0x8648 mov r0, r1
0x864c mov r1, r2
0x8650 mov r2, r3
0x8654 bl 0x87a0 <dimension2d<float>::dimension2d(float const&, float const&)>
0x8658 sub r3, r11, #28
0x865c mov r0, r3
0x8660 bl 0x87ec <dimension2d<float>::dimension2d()>
0x8664 sub r2, r11, #20
0x8668 sub r3, r11, #20
0x866c mov r0, r2
0x8670 mov r1, r3
0x8674 bl 0x882c <dimension2d<float>::operator+(dimension2d<float> const&) const>
0x8678 vmov.f32 s14, s0
0x867c vmov.f32 s15, s1
0x8680 vstr s14, [r11, #-36] ; 0xffffffdc
0x8684 vstr s15, [r11, #-32] ; 0xffffffe0
0x8688 sub r3, r11, #28
0x868c sub r2, r11, #36 ; 0x24
0x8690 ldm r2, {r0, r1}
0x8694 stm r3, {r0, r1}
0x8698 ldr r0, [pc, #112] ; 0x8710 <main()+240>
0x869c ldr r1, [pc, #112] ; 0x8714 <main()+244>
0x86a0 bl 0x8550 <std::basic_ostream<char, std::char_traits<char> >& std::operator<< <std::char_traits<char> >(std::basic_ostream<char, std::char_traits<char> >&, char const*)>
0x86a4 mov r3, r0
0x86a8 vldr s15, [r11, #-28] ; 0xffffffe4
0x86ac mov r0, r3
0x86b0 vmov.f32 s0, s15
0x86b4 bl 0x8568 <std::ostream::operator<<(float)>
0x86b8 mov r3, r0
0x86bc mov r0, r3
0x86c0 ldr r1, [pc, #80] ; 0x8718 <main()+248>
0x86c4 bl 0x8550 <std::basic_ostream<char, std::char_traits<char> >& std::operator<< <std::char_traits<char> >(std::basic_ostream<char, std::char_traits<char> >&, char const*)>
0x86c8 ldr r0, [pc, #64] ; 0x8710 <main()+240>
0x86cc ldr r1, [pc, #72] ; 0x871c <main()+252>
0x86d0 bl 0x8550 <std::basic_ostream<char, std::char_traits<char> >& std::operator<< <std::char_traits<char> >(std::basic_ostream<char, std::char_traits<char> >&, char const*)>
0x86d4 mov r3, r0
0x86d8 vldr s15, [r11, #-24] ; 0xffffffe8
0x86dc mov r0, r3
0x86e0 vmov.f32 s0, s15
0x86e4 bl 0x8568 <std::ostream::operator<<(float)>
0x86e8 mov r3, r0
0x86ec mov r0, r3
0x86f0 ldr r1, [pc, #32] ; 0x8718 <main()+248>
0x86f4 bl 0x8550 <std::basic_ostream<char, std::char_traits<char> >& std::operator<< <std::char_traits<char> >(std::basic_ostream<char, std::char_traits<char> >&, char const*)>
0x86f8 mov r3, #0
0x86fc mov r0, r3
0x8700 sub sp, r11, #4
0x8704 pop {r11, pc}
0x8708 strbmi r0, [r8], #-0
0x870c ldrmi r0, [r6], #-0
0x8710 ; <UNDEFINED> instruction: 0x00010ab0
0x8714 andeq r8, r0, r12, lsr #18
0x8718 andeq r8, r0, r0, lsr r9
0x871c andeq r8, r0, r4, lsr r9[/CODE]
operator+:
[CODE]
0x882c push {r11, lr}
0x8830 add r11, sp, #4
0x8834 sub sp, sp, #40 ; 0x28
0x8838 str r0, [r11, #-32]
0x883c str r1, [r11, #-36] ; 0x24
0x8840 ldr r3, [r11, #-32]
0x8844 vldr s14, [r3]
0x8848 ldr r3, [r11, #-36] ; 0x24
0x884c vldr s15, [r3]
0x8850 vadd.f32 s15, s14, s15
0x8854 vstr s15, [r11, #-12]
0x8858 ldr r3, [r11, #-32]
0x885c vldr s14, [r3, #4]
0x8860 ldr r3, [r11, #-36] ; 0x24
0x8864 vldr s15, [r3, #4]
0x8868 vadd.f32 s15, s14, s15
0x886c vstr s15, [r11, #-8]
0x8870 sub r1, r11, #20
0x8874 sub r2, r11, #12
0x8878 sub r3, r11, #8
0x887c mov r0, r1
0x8880 mov r1, r2
0x8884 mov r2, r3
0x8888 bl 0x87a0 <dimension2d<float>::dimension2d(float const&, float const&)>
0x888c sub r3, r11, #28
0x8890 sub r2, r11, #20
0x8894 ldm r2, {r0, r1}
0x8898 stm r3, {r0, r1}
0x889c ldr r2, [r11, #-28]
0x88a0 ldr r3, [r11, #-24]
0x88a4 vmov s14, r2
0x88a8 vmov s15, r3
0x88ac vmov.f32 s0, s14
0x88b0 vmov.f32 s1, s15
0x88b4 sub sp, r11, #4
0x88b8 pop {r11, pc}[/CODE]
Can you see where the problem might be?
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Well, the function should truly be called the way I suspected. Now we need to understand why AS decides to use armFuncR0R1 when it should be using armFuncR0.
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Well, there´s something strange going on here... When this line (1276) is executed:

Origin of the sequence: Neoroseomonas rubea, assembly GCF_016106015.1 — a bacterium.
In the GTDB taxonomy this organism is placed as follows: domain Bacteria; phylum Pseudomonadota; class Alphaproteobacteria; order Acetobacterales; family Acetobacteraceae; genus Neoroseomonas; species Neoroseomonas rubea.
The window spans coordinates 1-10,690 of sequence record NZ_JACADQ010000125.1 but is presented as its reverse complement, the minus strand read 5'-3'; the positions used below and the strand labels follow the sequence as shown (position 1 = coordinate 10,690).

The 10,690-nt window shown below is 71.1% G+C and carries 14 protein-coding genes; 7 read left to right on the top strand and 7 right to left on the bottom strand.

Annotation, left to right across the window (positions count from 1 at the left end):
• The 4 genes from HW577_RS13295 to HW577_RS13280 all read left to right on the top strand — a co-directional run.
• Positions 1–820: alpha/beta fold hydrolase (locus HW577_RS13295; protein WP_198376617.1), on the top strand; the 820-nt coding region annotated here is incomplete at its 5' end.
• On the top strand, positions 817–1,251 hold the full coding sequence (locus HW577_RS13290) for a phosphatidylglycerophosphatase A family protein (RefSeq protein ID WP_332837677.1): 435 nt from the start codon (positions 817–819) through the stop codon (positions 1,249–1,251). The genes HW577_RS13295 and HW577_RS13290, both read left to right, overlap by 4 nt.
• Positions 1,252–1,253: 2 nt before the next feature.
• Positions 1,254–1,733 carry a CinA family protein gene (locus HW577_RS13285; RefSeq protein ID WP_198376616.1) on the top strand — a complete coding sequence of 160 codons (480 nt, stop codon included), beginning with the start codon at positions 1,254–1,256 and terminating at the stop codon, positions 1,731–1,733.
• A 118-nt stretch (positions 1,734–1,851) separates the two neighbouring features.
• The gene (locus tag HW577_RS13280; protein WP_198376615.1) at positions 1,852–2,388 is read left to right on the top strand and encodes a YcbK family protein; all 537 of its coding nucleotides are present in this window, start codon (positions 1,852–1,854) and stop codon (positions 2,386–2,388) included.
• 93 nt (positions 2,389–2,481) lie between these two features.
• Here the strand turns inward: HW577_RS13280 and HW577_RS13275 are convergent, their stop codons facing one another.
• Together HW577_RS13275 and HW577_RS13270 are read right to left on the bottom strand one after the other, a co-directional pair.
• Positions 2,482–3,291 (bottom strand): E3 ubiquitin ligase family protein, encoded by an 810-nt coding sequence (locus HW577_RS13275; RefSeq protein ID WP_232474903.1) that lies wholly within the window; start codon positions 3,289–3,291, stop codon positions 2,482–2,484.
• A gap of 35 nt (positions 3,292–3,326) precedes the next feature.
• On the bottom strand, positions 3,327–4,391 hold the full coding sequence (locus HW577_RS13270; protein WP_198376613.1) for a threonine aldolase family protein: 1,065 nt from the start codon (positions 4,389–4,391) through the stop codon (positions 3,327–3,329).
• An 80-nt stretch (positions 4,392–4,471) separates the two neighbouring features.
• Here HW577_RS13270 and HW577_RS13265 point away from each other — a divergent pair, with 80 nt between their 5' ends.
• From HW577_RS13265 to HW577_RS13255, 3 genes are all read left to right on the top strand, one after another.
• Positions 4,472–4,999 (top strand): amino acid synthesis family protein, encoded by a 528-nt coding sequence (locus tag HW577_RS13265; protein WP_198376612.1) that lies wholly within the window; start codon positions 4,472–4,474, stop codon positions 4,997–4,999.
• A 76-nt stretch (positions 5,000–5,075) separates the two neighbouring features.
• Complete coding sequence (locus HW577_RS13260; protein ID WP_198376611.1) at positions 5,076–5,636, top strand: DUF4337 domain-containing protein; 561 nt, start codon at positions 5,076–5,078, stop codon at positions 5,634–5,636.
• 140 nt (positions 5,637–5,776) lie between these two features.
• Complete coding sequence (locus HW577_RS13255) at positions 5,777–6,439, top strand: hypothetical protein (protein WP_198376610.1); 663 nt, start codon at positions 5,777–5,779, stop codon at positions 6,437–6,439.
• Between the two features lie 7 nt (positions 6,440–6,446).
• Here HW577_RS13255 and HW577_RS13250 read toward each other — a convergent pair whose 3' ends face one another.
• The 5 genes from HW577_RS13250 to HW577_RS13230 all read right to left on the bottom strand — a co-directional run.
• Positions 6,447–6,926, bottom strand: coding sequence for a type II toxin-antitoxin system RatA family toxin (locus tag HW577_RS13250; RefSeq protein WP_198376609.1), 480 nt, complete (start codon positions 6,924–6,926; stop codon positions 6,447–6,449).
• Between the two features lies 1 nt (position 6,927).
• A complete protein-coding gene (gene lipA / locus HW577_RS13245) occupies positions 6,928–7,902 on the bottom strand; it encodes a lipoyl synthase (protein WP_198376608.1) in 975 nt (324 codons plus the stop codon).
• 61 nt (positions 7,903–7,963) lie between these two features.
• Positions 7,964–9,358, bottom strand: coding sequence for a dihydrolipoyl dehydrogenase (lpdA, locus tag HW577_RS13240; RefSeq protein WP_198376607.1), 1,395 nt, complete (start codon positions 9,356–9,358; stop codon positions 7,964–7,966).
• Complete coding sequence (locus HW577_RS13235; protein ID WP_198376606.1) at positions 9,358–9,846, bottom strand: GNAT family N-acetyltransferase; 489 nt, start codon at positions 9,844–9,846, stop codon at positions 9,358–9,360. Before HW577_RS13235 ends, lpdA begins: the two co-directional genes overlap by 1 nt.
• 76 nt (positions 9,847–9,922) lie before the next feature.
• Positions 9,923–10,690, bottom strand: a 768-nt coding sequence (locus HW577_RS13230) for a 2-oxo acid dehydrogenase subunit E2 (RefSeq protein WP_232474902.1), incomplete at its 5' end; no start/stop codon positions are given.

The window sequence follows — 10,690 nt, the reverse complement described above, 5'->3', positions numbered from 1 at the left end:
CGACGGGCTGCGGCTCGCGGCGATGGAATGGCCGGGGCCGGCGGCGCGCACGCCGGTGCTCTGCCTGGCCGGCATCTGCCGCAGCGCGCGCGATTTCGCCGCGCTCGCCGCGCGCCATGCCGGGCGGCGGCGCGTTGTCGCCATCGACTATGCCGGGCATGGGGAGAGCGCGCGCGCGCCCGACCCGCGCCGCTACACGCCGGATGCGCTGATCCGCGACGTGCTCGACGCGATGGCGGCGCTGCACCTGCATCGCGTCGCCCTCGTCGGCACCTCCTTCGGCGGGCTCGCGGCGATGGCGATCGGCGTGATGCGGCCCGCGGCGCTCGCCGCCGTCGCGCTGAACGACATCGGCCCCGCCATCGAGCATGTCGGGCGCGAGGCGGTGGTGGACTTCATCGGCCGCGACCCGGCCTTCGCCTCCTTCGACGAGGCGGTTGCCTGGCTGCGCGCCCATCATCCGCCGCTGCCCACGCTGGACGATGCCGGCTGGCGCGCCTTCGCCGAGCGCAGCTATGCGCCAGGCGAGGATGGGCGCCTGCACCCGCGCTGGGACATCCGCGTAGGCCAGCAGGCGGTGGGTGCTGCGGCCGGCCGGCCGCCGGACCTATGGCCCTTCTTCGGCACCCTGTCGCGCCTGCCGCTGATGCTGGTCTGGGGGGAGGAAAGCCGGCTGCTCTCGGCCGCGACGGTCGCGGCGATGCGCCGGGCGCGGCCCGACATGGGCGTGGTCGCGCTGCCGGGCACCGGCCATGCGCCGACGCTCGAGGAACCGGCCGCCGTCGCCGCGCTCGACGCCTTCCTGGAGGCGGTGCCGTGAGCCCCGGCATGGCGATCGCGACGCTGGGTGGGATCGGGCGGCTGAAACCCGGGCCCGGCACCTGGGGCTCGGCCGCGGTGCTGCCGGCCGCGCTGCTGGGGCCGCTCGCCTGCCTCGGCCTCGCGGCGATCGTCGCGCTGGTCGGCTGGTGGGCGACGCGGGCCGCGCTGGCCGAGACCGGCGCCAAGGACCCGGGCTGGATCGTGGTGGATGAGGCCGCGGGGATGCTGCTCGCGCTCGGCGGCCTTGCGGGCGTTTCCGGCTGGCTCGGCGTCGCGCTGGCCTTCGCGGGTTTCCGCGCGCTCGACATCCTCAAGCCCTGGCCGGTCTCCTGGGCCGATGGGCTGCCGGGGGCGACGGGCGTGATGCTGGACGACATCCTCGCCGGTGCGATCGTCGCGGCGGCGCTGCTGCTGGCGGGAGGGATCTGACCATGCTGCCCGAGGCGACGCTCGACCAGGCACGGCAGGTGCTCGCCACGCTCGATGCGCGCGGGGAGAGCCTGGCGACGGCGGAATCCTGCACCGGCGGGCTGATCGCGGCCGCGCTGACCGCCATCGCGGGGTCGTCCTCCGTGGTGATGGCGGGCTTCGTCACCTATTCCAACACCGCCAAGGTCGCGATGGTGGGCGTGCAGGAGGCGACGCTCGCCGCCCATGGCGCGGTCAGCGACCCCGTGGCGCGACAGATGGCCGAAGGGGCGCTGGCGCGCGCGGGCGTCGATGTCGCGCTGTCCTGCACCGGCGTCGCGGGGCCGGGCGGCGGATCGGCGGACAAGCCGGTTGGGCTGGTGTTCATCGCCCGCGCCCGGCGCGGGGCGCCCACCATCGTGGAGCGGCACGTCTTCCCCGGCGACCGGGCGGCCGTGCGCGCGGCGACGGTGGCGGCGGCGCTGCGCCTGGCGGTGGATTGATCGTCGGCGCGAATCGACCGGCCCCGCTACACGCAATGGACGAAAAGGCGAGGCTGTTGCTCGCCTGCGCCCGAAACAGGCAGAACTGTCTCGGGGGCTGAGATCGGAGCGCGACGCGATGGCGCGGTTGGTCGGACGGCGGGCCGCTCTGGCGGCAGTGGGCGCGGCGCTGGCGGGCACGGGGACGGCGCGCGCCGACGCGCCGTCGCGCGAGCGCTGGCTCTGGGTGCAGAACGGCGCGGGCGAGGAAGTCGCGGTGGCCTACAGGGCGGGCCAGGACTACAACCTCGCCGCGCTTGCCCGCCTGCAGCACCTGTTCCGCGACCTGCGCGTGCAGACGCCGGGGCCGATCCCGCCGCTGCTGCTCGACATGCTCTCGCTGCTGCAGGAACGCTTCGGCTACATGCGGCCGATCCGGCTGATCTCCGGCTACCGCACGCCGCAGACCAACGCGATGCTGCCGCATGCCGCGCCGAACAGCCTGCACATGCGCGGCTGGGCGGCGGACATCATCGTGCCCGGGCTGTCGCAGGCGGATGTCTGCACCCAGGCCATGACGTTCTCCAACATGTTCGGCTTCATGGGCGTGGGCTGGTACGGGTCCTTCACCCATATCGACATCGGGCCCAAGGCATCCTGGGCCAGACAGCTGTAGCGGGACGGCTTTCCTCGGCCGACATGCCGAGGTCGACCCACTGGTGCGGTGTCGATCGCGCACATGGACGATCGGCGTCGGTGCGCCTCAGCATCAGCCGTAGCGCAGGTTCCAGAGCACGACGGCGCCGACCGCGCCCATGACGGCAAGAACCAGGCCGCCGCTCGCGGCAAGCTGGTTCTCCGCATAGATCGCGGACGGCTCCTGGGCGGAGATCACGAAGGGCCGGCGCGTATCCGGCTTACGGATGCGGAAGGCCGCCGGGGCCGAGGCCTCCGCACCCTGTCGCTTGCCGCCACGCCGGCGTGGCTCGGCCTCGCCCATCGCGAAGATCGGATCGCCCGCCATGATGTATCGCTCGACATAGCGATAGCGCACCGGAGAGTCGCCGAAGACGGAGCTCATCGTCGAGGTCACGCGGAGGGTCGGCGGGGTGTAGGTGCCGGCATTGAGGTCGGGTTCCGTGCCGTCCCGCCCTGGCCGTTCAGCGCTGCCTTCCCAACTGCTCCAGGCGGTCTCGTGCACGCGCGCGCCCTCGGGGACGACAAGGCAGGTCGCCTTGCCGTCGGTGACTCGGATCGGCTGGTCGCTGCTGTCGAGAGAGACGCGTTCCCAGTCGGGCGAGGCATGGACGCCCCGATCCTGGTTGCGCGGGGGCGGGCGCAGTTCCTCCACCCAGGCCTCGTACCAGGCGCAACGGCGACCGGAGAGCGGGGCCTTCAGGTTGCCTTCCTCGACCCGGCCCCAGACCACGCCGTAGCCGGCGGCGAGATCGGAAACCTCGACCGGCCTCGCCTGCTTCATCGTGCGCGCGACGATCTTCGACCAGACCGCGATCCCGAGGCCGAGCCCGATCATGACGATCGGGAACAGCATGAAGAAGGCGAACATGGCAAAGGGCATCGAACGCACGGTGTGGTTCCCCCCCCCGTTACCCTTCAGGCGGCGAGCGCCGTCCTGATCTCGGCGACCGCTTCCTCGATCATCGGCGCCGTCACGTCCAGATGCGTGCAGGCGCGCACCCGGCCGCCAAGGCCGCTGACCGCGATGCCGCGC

[CODE]r = ExecuteString(engine, "dim2f video_res(800,600);\n"
"dim2f total_res;\n"
"total_res = video_res + video_res;\n"
"assert( total_res.x == 1600 && total_res.y == 1200 );\n"
"ByValue(dim2f(1,2)); \n");[/CODE]

The constructor for video_res and total_res is called (armFuncObjLast), then operator+ is called (armFuncR0R1) but the function receives wrong values (which is to be expected since it isn´t being called by the appropriate asm function) but then opAssign (operator=) is scheduled for being called using armFuncR0, and in fact the asm function is called but for some reason the program never reaches the actual code for operator+.The "blx r4" line is executed, there´s a jump to some other place in the code, then the program returns to the line after "blx r4" and continues to finally display the assert failure.
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I'm out of ideas. I think I'll finally have to log in to your machine and do some debugging on my own to figure out what's going on.
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Where does AS decides the calling convention to be used? Doesn´t it respect the one used when you make the binding?

Anyway, you have the details for logging into my RPi so feel free to check if you can find the problem. Meanwhile I´ll try to fix the other failing tests.
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Part of it happens when the function is registered, in DetectCallingConvention(). The other part happens as a step before compiling the scripts when the full application interface is registered, in PrepareSystemFunction(). Both of these are located in the as_callfunc.cpp file, and the configurations in as_config.h control how they work on each platform.

Regards,
Andreas
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I logged and reviewed the code changes you had made and I see the problem with the dim2f.

The logic you put in the end to treat returned objects that have the flag asOBJ_APP_CLASS_ALLFLOATS. Also needs to be added in the beginning of the function where the condition if( sysFunc->hostReturnInMemory ) is made.

If this condition is true, but the returned object in memory is a non-complex object with asOBJ_APP_CLASS_ALLFLOATS and it is smaller than or equal to 8 bytes, then callConv should not be incremented.

It is this increment that is making the code use armFuncR0R1 instead of just armFuncR0 that it should.

---

EDIT. I didn't make any changes to the code as I didn't have much time to spend on this at the moment. Edited by Andreas Jonsson
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I changed that to:

[CODE]if( sysFunc->hostReturnInMemory )
{
int vv=1;
if ( !( descr->returnType.GetObjectType()->flags & COMPLEX_RETURN_MASK ) &&